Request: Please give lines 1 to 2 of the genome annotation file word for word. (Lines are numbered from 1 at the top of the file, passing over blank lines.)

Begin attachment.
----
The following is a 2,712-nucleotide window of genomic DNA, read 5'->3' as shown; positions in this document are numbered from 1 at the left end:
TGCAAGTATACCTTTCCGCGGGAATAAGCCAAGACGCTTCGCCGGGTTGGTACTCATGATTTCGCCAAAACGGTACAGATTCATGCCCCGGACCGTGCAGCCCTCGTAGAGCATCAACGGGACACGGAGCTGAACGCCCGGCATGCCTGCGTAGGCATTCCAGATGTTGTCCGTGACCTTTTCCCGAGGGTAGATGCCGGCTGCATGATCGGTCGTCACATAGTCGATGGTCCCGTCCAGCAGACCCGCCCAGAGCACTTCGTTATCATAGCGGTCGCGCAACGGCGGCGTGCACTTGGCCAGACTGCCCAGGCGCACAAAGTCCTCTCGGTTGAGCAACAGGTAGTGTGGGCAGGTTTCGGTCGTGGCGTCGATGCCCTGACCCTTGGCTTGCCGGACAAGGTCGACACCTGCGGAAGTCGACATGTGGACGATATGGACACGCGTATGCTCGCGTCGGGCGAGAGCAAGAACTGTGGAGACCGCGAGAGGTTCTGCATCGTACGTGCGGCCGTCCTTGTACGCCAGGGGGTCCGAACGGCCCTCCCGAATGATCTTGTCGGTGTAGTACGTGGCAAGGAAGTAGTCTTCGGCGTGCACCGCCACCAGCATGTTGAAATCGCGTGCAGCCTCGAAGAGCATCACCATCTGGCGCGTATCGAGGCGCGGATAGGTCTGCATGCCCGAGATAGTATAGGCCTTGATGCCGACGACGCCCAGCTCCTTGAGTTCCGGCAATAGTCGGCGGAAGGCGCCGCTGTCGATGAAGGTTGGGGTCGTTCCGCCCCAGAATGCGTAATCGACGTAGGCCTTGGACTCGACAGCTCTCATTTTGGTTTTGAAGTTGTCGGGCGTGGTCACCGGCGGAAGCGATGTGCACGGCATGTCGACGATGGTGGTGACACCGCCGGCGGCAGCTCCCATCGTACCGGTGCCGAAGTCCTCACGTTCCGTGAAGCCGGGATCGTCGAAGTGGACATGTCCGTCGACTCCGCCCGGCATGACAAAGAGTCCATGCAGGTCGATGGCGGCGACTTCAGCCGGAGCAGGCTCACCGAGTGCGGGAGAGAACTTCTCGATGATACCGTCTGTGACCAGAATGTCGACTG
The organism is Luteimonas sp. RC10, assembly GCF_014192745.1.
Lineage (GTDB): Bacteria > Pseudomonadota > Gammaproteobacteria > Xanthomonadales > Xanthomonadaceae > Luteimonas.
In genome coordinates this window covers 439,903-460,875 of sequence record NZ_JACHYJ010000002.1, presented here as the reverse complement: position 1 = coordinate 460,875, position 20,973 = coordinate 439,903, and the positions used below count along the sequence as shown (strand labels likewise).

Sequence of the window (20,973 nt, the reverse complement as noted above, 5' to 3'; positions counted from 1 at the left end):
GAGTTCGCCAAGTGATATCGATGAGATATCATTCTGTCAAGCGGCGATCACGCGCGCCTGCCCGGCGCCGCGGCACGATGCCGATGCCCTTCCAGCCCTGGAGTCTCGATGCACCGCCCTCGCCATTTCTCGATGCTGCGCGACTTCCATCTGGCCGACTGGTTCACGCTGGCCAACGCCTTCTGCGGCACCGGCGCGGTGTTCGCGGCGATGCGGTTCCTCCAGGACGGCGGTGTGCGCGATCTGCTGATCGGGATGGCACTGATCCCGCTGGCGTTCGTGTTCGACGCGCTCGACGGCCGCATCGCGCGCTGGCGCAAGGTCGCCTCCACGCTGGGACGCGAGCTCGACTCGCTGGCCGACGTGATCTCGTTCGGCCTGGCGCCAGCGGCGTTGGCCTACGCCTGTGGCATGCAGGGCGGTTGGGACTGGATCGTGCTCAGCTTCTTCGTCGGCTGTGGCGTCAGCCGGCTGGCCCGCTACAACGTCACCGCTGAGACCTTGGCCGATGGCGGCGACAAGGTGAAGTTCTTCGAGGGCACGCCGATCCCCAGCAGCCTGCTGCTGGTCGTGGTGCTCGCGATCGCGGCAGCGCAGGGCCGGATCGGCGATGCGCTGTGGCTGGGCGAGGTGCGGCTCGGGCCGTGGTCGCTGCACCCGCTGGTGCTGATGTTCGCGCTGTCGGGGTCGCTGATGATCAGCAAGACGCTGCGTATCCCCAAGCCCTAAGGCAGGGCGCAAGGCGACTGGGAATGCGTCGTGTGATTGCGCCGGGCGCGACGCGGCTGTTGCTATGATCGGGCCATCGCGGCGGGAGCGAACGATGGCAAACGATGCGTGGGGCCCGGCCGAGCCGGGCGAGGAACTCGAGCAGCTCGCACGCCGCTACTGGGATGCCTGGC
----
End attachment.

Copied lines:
The following is a 2,712-nucleotide window of genomic DNA, read 5'->3' as shown; positions in this document are numbered from 1 at the left end:
TGCAAGTATACCTTTCCGCGGGAATAAGCCAAGACGCTTCGCCGGGTTGGTACTCATGATTTCGCCAAAACGGTACAGATTCATGCCCCGGACCGTGCAGCCCTCGTAGAGCATCAACGGGACACGGAGCTGAACGCCCGGCATGCCTGCGTAGGCATTCCAGATGTTGTCCGTGACCTTTTCCCGAGGGTAGATGCCGGCTGCATGATCGGTCGTCACATAGTCGATGGTCCCGTCCAGCAGACCCGCCCAGAGCACTTCGTTATCATAGCGGTCGCGCAACGGCGGCGTGCACTTGGCCAGACTGCCCAGGCGCACAAAGTCCTCTCGGTTGAGCAACAGGTAGTGTGGGCAGGTTTCGGTCGTGGCGTCGATGCCCTGACCCTTGGCTTGCCGGACAAGGTCGACACCTGCGGAAGTCGACATGTGGACGATATGGACACGCGTATGCTCGCGTCGGGCGAGAGCAAGAACTGTGGAGACCGCGAGAGGTTCTGCATCGTACGTGCGGCCGTCCTTGTACGCCAGGGGGTCCGAACGGCCCTCCCGAATGATCTTGTCGGTGTAGTACGTGGCAAGGAAGTAGTCTTCGGCGTGCACCGCCACCAGCATGTTGAAATCGCGTGCAGCCTCGAAGAGCATCACCATCTGGCGCGTATCGAGGCGCGGATAGGTCTGCATGCCCGAGATAGTATAGGCCTTGATGCCGACGACGCCCAGCTCCTTGAGTTCCGGCAATAGTCGGCGGAAGGCGCCGCTGTCGATGAAGGTTGGGGTCGTTCCGCCCCAGAATGCGTAATCGACGTAGGCCTTGGACTCGACAGCTCTCATTTTGGTTTTGAAGTTGTCGGGCGTGGTCACCGGCGGAAGCGATGTGCACGGCATGTCGACGATGGTGGTGACACCGCCGGCGGCAGCTCCCATCGTACCGGTGCCGAAGTCCTCACGTTCCGTGAAGCCGGGATCGTCGAAGTGGACATGTCCGTCGACTCCGCCCGGCATGACAAAGAGTCCATGCAGGTCGATGGCGGCGACTTCAGCCGGAGCAGGCTCACCGAGTGCGGGAGAGAACTTCTCGATGATACCGTCTGTGACCAGAATGTCGACTG